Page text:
-The cabin is in the mountains, next to a picturesque waterfall, which is right out the front door. So that’s cool. But it needs total rehabbing. They can’t even count on hot water for showers. At one point, they’re at Lowe’s trying to decide what kind of new flooring to put in and I’m like, WHERE ARE YOU GETTING THE MONEY FOR THIS SHIT? YOU SHOULD BE COUNTING EVERY FUCKING PENNY NOT DEBATING HARDWOOD AND LINOLEUM. Live with the old, ugly carpet while you get your shit together. God, this is stressful to read about.

-The owners of the Cape Cod move all Jennifer and David’s stuff into the garage of the Cape Cod because it has taken Jennifer and David an unreasonable amount of time to move out and even though Jennifer and David still technically own the house, the sellers, to whom they pay their mortgage payments directly, are apparently sick of waiting for them to move out. So Jennifer and David go over and break into the garage of their old house with a sledgehammer to get their stuff out. I don’t even know what to say about this.

-In addition to his accounting business, which is suffering due to the down economy, David also decides to “take over” a local Chipotle franchise. This is not totally explained in the book. David spends a bunch of time coming up with new menu items and Jennifer suggests craft beer options, so I think the Chipotle was maybe being turned into a different restaurant? Jennifer and David invest money into it but only “break even” and then hand it back over to the actual owner when they can’t make it profitable…This…sounds like a nightmare for a financially sound couple. I have so many questions but the details are murky in the book, so I don’t really know what to think about this episode.

-Next……they buy chickens! WHAT? Why? The IRS is suing you. You have almost no income. You are on the verge of divorce. But, you know what we should make sure to take care of? Our personal preference for farm fresh eggs. What the fuck.

-Next……let’s buy some goats! They do. They buy goats.

These are truly people who, due to an upper-middle-class upbringing, do not understand the value of a dollar. Jennifer acknowledges that their financial incompetence is due to their not being taught how to handle money…but then the couple doesn’t seem to be trying to better their situation by making good decisions and it is so painful to watch them flounder.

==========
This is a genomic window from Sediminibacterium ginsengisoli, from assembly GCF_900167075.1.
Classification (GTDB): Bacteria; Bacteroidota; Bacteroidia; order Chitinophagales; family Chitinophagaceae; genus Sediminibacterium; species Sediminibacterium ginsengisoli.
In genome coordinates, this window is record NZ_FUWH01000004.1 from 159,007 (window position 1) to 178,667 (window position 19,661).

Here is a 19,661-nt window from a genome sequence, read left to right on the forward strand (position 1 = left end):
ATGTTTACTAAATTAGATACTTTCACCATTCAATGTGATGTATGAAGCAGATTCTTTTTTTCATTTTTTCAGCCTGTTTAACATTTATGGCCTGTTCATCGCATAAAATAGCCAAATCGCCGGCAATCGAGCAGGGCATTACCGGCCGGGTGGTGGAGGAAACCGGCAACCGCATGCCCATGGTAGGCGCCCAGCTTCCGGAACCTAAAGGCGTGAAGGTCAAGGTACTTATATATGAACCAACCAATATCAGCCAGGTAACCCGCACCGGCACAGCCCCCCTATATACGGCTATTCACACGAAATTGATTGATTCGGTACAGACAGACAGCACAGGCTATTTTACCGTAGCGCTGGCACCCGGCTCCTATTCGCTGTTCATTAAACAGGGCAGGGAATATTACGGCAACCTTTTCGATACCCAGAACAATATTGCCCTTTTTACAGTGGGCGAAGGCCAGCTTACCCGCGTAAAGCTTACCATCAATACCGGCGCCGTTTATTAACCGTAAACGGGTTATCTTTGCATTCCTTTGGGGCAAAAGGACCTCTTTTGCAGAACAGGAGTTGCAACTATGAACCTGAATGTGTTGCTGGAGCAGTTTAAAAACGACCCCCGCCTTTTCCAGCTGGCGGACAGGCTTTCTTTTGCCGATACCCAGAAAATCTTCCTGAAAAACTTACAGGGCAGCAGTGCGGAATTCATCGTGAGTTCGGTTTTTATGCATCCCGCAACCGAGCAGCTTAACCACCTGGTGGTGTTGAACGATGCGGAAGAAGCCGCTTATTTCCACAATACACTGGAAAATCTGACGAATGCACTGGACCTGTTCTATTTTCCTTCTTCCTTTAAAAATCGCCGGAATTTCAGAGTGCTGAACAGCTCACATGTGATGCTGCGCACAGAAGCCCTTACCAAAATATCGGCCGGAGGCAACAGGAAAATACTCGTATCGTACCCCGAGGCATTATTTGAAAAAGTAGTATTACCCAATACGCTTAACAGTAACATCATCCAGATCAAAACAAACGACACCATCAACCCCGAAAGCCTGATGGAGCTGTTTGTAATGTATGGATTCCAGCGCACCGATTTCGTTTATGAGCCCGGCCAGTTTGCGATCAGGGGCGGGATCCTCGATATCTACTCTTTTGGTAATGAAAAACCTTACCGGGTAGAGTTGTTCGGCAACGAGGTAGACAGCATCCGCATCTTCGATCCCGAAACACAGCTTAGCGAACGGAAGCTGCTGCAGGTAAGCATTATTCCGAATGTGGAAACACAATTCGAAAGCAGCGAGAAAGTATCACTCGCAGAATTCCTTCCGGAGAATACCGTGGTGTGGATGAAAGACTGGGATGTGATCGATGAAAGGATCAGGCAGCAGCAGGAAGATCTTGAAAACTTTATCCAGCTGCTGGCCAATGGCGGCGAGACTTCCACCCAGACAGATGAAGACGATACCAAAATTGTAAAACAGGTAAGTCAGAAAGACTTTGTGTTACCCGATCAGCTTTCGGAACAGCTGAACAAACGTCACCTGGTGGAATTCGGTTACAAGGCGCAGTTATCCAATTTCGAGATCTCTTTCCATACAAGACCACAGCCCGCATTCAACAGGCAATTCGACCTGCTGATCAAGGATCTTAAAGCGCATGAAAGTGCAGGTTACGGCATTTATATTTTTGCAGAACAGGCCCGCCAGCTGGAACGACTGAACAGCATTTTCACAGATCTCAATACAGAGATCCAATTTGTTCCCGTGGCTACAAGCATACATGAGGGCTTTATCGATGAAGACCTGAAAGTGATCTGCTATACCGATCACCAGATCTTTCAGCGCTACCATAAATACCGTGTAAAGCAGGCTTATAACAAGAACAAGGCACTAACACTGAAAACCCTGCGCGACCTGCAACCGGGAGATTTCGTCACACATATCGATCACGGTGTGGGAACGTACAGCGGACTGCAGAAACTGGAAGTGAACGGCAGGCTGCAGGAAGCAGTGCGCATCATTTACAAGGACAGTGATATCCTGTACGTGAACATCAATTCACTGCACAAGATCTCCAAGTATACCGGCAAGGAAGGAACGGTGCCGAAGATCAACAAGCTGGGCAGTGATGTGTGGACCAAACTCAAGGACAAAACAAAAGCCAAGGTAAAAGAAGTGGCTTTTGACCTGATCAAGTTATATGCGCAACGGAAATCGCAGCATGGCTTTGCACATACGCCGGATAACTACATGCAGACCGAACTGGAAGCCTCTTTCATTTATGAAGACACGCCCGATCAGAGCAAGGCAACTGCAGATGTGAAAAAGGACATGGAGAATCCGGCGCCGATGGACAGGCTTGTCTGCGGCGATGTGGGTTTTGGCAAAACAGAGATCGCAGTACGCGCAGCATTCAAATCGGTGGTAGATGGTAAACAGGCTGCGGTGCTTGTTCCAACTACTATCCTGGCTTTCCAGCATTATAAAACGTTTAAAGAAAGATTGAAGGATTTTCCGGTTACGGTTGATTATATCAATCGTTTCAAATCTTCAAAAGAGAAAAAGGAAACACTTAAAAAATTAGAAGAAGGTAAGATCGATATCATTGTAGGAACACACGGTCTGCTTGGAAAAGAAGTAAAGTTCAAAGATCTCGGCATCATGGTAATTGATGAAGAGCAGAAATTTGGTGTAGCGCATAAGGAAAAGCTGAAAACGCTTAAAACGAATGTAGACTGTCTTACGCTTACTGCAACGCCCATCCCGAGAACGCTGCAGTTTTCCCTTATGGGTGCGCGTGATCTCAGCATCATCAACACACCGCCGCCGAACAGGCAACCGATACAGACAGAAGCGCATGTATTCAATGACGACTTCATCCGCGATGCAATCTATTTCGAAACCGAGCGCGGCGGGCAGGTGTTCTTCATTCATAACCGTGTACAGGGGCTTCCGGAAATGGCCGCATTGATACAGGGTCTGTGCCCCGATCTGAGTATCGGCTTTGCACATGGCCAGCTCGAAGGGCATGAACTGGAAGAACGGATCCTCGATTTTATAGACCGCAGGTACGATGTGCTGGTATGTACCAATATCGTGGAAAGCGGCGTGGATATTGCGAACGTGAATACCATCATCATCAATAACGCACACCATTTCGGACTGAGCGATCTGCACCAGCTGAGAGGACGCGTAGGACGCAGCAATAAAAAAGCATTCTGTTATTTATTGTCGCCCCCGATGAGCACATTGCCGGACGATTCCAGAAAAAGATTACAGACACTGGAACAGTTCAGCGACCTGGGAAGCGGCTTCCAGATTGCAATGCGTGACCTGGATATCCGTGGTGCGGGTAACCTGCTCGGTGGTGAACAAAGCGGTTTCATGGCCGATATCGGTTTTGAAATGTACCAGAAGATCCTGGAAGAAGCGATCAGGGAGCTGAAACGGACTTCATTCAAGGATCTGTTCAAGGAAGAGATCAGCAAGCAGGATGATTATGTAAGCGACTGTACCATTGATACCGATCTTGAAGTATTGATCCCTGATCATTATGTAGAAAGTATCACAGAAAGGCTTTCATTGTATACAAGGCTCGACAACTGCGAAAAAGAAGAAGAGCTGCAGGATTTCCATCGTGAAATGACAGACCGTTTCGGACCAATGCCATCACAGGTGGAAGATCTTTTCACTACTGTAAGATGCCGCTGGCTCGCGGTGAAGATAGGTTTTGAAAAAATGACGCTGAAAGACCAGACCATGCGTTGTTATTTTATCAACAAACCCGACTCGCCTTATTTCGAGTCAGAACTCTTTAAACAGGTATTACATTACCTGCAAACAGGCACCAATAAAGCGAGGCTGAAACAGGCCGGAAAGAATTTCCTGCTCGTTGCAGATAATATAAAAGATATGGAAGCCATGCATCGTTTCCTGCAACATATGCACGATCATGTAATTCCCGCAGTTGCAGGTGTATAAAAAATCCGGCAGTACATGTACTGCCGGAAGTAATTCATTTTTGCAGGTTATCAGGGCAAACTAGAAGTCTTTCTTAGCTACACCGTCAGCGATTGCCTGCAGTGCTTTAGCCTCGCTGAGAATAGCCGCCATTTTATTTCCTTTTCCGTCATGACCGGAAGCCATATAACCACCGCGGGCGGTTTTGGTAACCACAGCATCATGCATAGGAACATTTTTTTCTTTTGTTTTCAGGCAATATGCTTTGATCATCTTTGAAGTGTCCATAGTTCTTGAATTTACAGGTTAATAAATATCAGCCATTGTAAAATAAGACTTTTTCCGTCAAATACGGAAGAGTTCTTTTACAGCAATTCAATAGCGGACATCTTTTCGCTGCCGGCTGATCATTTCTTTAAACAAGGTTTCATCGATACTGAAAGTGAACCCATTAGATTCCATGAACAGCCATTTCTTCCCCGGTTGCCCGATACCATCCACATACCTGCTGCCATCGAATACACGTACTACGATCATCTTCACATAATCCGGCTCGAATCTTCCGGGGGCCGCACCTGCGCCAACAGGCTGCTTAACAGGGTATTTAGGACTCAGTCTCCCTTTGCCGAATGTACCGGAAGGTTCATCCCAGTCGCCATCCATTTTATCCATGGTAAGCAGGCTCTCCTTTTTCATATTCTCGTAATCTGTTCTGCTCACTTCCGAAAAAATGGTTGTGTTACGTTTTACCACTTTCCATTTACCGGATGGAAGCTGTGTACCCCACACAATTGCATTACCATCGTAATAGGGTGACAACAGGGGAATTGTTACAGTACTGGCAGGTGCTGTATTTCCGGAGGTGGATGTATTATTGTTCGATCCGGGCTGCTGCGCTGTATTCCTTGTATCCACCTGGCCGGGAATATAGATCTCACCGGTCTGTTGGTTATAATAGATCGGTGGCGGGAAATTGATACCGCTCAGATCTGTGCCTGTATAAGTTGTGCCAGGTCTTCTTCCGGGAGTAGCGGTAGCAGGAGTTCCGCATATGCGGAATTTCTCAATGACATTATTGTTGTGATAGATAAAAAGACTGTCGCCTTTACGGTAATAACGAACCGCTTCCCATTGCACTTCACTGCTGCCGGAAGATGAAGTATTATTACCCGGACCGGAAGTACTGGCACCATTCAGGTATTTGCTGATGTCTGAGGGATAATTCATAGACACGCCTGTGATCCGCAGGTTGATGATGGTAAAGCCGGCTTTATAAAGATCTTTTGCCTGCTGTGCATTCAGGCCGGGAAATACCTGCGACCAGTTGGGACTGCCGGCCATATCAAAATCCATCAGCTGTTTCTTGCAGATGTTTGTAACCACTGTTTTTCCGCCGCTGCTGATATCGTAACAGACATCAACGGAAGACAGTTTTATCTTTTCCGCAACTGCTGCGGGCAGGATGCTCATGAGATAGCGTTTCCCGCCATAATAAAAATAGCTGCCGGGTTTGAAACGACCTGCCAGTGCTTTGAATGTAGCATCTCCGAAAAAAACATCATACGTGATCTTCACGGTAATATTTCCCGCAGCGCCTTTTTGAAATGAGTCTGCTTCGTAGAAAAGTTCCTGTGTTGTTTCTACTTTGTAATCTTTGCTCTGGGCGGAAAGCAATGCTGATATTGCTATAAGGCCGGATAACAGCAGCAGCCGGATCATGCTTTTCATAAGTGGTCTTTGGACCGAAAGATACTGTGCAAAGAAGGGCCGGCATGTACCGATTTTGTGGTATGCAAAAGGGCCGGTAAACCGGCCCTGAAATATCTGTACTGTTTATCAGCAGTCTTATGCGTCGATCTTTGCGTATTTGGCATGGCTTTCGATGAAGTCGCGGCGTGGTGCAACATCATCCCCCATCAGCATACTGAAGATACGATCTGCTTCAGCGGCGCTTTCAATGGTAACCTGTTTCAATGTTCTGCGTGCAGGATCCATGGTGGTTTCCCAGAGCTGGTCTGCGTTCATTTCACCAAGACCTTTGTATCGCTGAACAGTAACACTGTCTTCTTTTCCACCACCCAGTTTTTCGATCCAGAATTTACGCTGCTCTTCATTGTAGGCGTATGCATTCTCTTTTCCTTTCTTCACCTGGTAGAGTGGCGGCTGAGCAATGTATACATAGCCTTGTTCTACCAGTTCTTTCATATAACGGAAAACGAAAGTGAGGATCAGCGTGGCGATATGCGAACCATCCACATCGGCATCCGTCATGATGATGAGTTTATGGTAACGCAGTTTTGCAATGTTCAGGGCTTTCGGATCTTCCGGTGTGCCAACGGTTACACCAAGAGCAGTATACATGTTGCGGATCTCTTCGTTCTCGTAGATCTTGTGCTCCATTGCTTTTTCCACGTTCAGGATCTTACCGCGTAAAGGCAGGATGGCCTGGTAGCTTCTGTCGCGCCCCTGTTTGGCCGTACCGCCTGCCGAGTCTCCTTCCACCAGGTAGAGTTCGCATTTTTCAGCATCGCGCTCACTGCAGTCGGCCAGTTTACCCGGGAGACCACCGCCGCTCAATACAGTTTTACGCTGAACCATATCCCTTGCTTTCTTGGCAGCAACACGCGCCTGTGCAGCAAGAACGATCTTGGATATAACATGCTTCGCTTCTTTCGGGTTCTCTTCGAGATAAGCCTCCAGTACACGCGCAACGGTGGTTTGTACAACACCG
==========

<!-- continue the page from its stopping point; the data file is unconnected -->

Here’s a passage to give you a sense of the privilege from which they come and the general lack of maturity/self-awareness with which they handled their situation throughout the book:

One day, I came home after mountain biking for hours. I was sweaty and muddy, my leg bruised and bloody from where I had grazed a tree. There was nothing I wanted more than a hot shower. When I stripped off all my clothes and hopped in the shower only to find there was no hot water. I was furious. I pulled a towel around me and went downstairs to find David.

“I didn’t choose to live here,” I said. “You did. And if you want me to stay, you will make sure we have hot, running water in this house.”

It wasn’t fair, but I was angry, and I needed someone other than myself to blame for my unhappiness. David looked stunned. He loved living here, could not imagine living in a real house or neighborhood again.

“It’s like Disneyland here,” he told me once. “There is so much fun stuff to do!”

A real house? *Eyeroll* And his comment about Disneyland made me laugh. They are so clearly playing at being poor. To them, being broke is about a cabin in the woods next to a picturesque waterfall. It means raising chickens and planting a garden. It means homesteading.

But, dude, homesteading, if you haven’t inherited a homestead, which maybe your family has worked for generations and held on to despite economic depressions and recessions, not to mention the rise of big agriculture, is fucking expensive. I mean, did they buy plant starters for the garden? Cheap seeds? Fertilizer? Where did they get the tools? These people can only just cover their bills.

But never fear. Here comes Jennifer, bastion of thrift. When she gets back from her teaching stint, Jennifer realizes she has “a lot of time” on her hands. And since she’s an avid cook and has always wanted to learn to make cheese, she decides to try her hand at it.

QUESTION: IF YOU HAVE FREE TIME, WHY DON’T YOU GET A JOB, JENNIFER?

Once, before Jennifer’s out of state teaching stint, she’s lamenting to some friends that there are no good jobs for a writer available to her and her friend suggests that she get a job at their local Belk’s department store. Her response is along the lines of “LOL, have you seen how I dress?” as she looks pointedly at her quirky outfit of mini skirt, cowboy boots, and a necklace made from recycled Coke bottles. Because goddess forbid you sacrifice your personal style for a salary.  No one ever does that.

The fact that there’s a recipe after every chapter and the book blurb lauds Jennifer and David’s “firm foot in the traditions of Appalachia” is kind of galling. I can’t imagine a poor person in Appalachia reading it and doing anything but laughing. When you can’t heat your home in the winter, making your own garden fresh pesto is just not that high on the list. The recipes are, at best, tone deaf.